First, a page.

With the hippie revolution dissipating, and the war in Vietnam alive and well, the American culture was slowly descending towards ‘the sinister, the heavy, and the darkly forbidden’ (Becker, 2006, p. 48). During these times, the catchy pop songs of the early 60s had been cancelled out by the dark sounds of The Doors and Led Zeppelin, while the film industry turned to horror with films like Night of the Living Dead (1968) and The Texas Chainsaw Massacre (1974). These films revealed ‘a shift in the worldview of the hippie counterculture, which had its considerable hopes in the possibility of significant progressive social change undercut by immense social traumas of the late 1960s and early 1970s’ (Becker, 2006, p. 43). In the opening scene of Wes Craven’s infamous Last House On The Left (1972) one of the two female protagonists – before leaving to a Bloodlust concert – is given a necklace by her father, the camera zooms in as she puts it around her neck, revealing a silver peace symbol, a cultural icon of the hippie movement. The camera holds onto this image before fading into a fixed shot of a forest, showing the two girls frolicking towards the camera, serene music playing softly in the background. This scene is later juxtaposed when the two girls are kidnapped; the terror on the girls’ faces are shown in extreme close ups during the scenes of their rape and torture. The progression of violence is eventually capped off by showing a close up of the intestines of one of the girls being pulled out of her body; throughout all these scenes the camera is static and the music is dark and synthesized. This strong contrasting imagery represented the death of the hippie movement, and is a consistent motif of the horror films of the 70s. It was the filmmakers way of getting to the ‘guts’ of their films message, which was ‘there is a war going on, and blood is being spilled.’ A reality that was swept under the rug in the ignorant bliss of the 60s hippie counterculture.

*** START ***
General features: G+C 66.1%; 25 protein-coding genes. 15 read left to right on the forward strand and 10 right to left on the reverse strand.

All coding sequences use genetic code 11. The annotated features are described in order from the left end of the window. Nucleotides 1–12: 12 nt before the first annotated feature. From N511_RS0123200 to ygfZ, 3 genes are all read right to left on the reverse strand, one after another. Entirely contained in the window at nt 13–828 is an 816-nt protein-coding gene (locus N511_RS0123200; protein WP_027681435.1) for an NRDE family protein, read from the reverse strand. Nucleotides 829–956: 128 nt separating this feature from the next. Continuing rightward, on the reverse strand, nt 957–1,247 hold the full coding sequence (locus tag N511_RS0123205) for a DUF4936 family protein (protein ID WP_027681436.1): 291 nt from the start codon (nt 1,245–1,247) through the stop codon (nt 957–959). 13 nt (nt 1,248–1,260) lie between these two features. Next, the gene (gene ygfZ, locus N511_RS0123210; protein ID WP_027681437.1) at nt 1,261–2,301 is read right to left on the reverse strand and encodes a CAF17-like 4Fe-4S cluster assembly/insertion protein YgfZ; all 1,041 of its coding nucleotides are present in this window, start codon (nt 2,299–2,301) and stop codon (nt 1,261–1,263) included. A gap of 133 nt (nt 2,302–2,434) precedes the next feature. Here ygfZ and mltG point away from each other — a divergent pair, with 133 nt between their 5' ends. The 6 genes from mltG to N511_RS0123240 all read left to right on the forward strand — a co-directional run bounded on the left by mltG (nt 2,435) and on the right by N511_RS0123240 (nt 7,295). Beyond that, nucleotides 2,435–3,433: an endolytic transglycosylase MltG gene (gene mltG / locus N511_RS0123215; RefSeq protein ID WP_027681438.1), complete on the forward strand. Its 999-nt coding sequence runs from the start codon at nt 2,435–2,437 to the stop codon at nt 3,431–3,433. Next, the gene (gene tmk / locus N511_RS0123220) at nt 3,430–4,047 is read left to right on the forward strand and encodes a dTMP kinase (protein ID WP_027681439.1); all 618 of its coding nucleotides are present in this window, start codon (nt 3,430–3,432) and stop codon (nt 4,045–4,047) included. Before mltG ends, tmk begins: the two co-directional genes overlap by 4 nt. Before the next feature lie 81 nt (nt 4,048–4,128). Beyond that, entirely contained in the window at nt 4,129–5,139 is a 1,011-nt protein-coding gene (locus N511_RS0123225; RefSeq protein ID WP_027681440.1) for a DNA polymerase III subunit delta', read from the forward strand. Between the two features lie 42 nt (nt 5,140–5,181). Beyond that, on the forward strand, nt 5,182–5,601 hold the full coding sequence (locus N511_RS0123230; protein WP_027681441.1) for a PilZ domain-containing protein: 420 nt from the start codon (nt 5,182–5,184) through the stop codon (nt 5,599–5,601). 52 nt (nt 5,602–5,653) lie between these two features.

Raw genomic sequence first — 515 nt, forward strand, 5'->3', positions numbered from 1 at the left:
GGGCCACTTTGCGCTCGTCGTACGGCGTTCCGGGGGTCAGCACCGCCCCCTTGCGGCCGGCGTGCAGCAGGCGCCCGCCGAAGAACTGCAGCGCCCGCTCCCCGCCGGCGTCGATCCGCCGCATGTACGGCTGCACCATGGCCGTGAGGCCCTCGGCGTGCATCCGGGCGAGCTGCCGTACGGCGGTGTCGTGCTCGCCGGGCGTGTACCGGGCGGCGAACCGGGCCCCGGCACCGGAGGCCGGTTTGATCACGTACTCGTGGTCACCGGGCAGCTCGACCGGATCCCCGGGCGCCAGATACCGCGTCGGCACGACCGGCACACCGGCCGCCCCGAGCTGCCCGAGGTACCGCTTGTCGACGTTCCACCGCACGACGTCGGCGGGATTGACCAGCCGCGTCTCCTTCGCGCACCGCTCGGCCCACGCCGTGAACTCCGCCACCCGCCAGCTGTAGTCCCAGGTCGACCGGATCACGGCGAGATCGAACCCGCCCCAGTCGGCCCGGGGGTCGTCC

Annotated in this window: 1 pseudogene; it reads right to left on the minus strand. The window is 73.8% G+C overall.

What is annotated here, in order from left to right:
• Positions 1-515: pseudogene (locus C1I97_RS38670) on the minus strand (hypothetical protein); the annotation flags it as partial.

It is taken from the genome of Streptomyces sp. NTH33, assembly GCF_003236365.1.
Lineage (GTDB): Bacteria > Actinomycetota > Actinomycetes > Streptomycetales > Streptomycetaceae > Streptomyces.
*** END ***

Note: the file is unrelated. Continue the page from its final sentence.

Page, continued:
This week’s reading by Debra Merskin (2006, p. 202), asks the question that is clearly on everyone’s mind: ‘Where Are the Clothes?’ The text explores the sexualisation and pornographication (my spell check agrees that this is a made up word) of modern advertising, and its secret agenda to ‘maintain the sexual subordination of women’ and keep us men thinking of them as sexual objects. While this short little introduction might paint me as an anti–feminist, I assure you I’m just trying to have some fun here. Merskin’s article radiates with the ‘us vs. them’ feminist mentality that is used to make themselves feel victimised. The way I see it, feminism needs a constant stream of proof that women are less important than men, they feed on this stream and draw their power and strength from it. I will make a point here that I agree with Merskin’s (2006, p. 203) contention that ‘female identity in advertising is almost exclusively defined in terms of female sexuality’, this is almost impossible to disagree with as we are constantly bombarded with sexual advertising, after all ‘sex sells’. This reminds me of a scene from the Simpsons where an attractive woman is posing in front of a car that can be won in a competition, after Homer puts his competition slip in the box he asks her ‘Do you come with the car?’, she giggles and the next manin line puts his slip in the box and asks her the same question (Xxoveruledxx, 2010).